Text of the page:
Finally in only 22% of patients suffering from urinary tract dysfunction there was a record of the patient having received written or verbal bladder management information.


It is clear that the majority of patients suffering symptoms of urinary incontinence are not being assessed according to NICE guidelines. Urinary tract dysfunction can be a difficult condition to assess, often reliant on patients’ self-reporting of subjective symptoms. However, these results also show that while continence problems are identified in patients, further investigation of symptoms is suboptimal and urinary tract dysfunction is being undertreated.

Future Plans

  1. Education: Raising awareness amongst members of the Parkinson’s team (and beyond) of the need for more detailed assessment of urinary tract dysfunction through education sessions including presenting these results.
  2. Proforma: Developing the standard patient assessment form so that consideration of further investigations (post-void residual volume ultrasound scan, urine dipstick test, and frequency/volume chart) are prompted in patients with urinary tract dysfunction.
  3. Improved access to investigations: The presence of a new bladder scanner at the clinic will make the investigation of symptoms quicker and easier.

More detailed and accurate clinical assessment of patients’ urinary tract symptoms should lead to more focused management. The initial assessment and interventions recommended by NICE do not require highly specialised equipment and can be carried out as part of routine input in a multidisciplinary clinic. Ignoring treatable or potentially reversible urinary tract symptoms represents a wasted opportunity to greatly improve quality of life, without a large outlay of resources, for patients living with this chronic disease.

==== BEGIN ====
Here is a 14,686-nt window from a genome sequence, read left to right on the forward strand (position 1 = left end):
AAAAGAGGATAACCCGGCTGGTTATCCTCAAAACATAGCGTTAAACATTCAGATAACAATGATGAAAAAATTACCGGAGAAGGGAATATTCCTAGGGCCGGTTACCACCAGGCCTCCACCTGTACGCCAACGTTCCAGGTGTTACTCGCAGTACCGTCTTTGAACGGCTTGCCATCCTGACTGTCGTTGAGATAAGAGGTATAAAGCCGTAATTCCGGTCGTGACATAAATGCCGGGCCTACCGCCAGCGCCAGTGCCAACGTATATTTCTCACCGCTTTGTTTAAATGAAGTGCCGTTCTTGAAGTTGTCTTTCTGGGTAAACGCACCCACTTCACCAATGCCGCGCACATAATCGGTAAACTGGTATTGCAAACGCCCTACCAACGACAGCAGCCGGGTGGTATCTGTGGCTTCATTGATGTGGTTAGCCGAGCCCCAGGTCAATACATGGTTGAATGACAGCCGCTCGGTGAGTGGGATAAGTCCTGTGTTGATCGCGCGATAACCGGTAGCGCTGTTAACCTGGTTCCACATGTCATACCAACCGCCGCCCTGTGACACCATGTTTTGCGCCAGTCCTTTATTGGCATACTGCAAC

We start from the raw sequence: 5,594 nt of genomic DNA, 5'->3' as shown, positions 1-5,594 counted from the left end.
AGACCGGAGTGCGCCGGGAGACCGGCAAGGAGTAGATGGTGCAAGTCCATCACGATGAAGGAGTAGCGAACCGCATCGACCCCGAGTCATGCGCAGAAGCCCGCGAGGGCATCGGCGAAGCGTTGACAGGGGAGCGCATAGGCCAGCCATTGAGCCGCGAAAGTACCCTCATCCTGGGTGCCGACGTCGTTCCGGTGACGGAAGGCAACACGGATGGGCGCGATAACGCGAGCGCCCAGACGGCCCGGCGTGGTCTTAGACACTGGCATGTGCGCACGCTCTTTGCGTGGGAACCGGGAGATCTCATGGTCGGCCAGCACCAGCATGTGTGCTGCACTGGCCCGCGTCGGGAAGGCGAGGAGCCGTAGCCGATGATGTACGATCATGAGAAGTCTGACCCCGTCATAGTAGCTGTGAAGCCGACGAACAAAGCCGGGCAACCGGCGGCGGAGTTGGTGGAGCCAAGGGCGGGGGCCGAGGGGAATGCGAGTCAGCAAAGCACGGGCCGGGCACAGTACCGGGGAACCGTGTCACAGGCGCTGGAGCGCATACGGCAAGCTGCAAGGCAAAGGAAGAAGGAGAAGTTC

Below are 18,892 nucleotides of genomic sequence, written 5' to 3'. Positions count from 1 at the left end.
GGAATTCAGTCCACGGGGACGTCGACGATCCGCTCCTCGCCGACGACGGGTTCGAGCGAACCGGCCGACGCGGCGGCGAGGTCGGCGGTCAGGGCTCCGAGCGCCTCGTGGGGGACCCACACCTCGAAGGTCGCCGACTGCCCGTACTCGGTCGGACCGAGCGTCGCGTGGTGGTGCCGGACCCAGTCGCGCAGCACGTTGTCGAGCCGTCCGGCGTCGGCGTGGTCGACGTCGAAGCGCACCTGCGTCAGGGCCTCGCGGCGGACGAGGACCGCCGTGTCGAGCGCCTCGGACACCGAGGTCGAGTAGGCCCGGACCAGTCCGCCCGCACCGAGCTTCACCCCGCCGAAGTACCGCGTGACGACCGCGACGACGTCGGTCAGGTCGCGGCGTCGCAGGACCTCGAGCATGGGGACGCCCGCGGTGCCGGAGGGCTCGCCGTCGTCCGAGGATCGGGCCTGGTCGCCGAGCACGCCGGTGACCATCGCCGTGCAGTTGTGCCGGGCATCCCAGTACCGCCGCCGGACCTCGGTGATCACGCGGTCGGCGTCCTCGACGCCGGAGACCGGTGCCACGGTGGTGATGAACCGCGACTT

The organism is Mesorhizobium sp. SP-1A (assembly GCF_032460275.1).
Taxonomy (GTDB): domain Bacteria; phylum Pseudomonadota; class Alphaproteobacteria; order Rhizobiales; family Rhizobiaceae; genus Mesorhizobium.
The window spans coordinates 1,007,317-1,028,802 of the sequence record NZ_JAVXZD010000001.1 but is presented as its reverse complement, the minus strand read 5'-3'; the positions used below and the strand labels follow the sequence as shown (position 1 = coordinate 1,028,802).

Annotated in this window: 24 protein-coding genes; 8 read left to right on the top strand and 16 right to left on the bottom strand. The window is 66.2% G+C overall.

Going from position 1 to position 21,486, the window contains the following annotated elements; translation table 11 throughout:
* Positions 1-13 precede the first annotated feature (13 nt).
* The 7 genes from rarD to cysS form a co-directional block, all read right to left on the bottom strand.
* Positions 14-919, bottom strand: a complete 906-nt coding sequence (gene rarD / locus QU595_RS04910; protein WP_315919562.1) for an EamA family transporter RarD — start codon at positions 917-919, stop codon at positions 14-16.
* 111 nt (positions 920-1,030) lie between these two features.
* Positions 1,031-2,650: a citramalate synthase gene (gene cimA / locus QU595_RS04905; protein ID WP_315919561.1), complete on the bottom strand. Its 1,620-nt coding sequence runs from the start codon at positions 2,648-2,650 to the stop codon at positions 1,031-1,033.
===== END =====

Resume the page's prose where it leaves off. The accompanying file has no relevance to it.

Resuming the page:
Bethan England, 4th year medical student, University of Manchester

Dr David Ahearn
Consultant Physician – Elderly Medicine
University Hospital of South Manchester NHS Foundation Trust Wythenshawe Hospital, Southmoor Road, Wythenshawe, Manchester, M23 9LT


  1. Martinez-Martin P. Non-motor symptoms and health-related quality of life in early Parkinson’s disease. Mov Disord 2013 Dec 27.
  2. Duncan GW, Khoo TK, Yarnall AJ, O’Brien JT, Coleman SY, Brooks DJ, et al. Health-related quality of life in early Parkinson’s disease: The impact of non-motor symptoms. Mov Disord 2013 Oct 7.
  3. Shulman LM, Taback RL, Rabinstein AA, Weiner WJ. Non-recognition of depression and other non-motor symptoms in Parkinson’s disease. Parkinsonism Relat Disord 2002 Jan;8(3):193-197.
  4. National Institute for Health and Care Excellence. Parkinson’s Disease: Diagnosis and management in primary and secondary care. 2006;CG35.
  5. Kobelt G, Kirchberger I, Malone-Lee J. Review. Quality-of-life aspects of the overactive bladder and the effect of treatment with tolterodine. BJU Int 1999 Apr;83(6):583-590.
  6. National Institute for Health and Care Excellence. Urinary incontinence in neurological disease: management of lower urinary tract dysfunction in neurological disease. 2012;CG148.

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Parkinson's Academy, our original and longest running Academy, houses 20 years of inspirational projects, resources, and evidence for improving outcomes for people with Parkinson's. Led by co-founder and educational director Dr Peter Fletcher, the Academy has a truly collegiate feel and prides itself on delivering 'the things you can't get from books' - a practical learning model which inspires all Neurology Academy courses.